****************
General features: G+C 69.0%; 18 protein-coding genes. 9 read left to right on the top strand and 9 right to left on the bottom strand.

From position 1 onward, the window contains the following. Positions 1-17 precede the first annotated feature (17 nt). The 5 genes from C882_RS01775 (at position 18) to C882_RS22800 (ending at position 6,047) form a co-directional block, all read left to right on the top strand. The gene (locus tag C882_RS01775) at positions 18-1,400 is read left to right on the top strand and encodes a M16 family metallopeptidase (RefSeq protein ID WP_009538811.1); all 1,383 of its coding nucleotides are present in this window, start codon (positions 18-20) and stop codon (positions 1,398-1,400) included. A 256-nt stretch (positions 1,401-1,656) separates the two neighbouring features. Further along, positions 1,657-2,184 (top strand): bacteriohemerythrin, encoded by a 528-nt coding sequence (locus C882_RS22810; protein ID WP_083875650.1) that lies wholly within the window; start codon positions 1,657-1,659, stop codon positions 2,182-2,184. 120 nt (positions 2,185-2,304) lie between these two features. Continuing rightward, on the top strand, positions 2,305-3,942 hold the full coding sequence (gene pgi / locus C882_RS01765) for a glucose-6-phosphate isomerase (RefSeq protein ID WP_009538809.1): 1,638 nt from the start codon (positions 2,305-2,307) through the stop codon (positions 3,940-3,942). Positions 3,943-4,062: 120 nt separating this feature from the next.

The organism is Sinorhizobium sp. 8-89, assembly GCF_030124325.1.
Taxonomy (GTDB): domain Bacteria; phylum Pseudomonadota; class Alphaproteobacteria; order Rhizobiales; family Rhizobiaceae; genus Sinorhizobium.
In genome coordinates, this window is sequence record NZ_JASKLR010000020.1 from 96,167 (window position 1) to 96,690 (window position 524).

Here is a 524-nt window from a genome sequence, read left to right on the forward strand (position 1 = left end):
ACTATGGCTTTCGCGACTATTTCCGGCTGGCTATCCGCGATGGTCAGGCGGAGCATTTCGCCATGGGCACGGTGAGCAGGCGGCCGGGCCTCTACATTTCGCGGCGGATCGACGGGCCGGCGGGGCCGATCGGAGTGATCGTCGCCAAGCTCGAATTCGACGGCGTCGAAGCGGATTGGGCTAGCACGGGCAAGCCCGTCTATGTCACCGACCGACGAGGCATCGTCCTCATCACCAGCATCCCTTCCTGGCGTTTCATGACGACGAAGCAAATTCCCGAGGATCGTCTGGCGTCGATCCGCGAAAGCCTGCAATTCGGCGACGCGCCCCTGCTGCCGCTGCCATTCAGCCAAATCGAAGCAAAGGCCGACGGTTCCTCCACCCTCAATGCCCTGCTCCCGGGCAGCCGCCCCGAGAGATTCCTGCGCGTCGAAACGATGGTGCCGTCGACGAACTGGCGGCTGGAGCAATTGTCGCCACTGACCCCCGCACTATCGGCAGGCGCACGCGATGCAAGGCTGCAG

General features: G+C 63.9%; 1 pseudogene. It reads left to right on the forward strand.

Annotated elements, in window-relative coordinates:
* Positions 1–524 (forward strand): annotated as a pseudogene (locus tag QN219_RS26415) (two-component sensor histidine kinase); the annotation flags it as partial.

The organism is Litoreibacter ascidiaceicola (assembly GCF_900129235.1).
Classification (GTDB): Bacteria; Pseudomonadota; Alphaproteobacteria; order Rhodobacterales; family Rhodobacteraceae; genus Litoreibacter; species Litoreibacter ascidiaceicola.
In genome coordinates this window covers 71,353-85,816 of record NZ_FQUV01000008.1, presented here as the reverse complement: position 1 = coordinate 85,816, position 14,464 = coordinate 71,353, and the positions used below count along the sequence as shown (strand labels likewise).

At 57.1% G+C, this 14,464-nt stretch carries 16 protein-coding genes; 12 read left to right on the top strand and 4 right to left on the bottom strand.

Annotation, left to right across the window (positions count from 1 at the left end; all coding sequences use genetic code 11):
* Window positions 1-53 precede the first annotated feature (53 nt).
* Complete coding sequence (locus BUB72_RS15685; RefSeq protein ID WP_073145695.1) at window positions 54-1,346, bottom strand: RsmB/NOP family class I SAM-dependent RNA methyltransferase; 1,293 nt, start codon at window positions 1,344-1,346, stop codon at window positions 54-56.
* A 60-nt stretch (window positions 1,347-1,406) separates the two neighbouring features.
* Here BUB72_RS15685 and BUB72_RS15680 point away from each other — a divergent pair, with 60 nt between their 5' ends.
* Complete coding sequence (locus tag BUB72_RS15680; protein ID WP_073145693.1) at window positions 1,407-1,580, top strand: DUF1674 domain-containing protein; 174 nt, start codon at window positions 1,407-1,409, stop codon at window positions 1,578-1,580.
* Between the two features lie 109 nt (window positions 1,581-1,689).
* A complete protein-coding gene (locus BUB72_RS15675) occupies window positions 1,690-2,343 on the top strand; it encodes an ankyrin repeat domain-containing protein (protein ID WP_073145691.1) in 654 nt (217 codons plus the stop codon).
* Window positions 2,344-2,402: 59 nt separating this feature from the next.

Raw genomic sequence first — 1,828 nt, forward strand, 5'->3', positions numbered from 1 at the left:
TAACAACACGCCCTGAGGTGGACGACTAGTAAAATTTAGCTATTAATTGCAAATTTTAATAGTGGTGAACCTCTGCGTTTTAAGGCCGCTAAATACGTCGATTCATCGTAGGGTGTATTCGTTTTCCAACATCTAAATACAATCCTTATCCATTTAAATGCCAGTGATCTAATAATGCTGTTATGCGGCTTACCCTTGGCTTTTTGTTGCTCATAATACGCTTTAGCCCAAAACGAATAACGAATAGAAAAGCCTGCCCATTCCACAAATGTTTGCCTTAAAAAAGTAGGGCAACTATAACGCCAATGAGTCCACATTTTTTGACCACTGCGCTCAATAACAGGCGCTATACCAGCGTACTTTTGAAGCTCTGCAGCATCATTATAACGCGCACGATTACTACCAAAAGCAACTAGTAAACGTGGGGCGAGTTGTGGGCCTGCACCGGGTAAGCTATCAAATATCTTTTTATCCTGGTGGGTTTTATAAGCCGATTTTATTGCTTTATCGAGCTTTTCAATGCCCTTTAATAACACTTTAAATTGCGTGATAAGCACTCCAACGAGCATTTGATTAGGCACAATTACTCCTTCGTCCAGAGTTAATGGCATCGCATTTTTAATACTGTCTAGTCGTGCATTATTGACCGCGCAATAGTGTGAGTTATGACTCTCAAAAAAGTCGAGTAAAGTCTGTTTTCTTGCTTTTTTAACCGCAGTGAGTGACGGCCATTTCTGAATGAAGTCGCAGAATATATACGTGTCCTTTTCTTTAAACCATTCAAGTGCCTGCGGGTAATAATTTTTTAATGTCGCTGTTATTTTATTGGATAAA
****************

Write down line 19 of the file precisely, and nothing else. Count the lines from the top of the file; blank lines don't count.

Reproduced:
* Here BUB72_RS15685 and BUB72_RS15680 point away from each other — a divergent pair, with 60 nt between their 5' ends.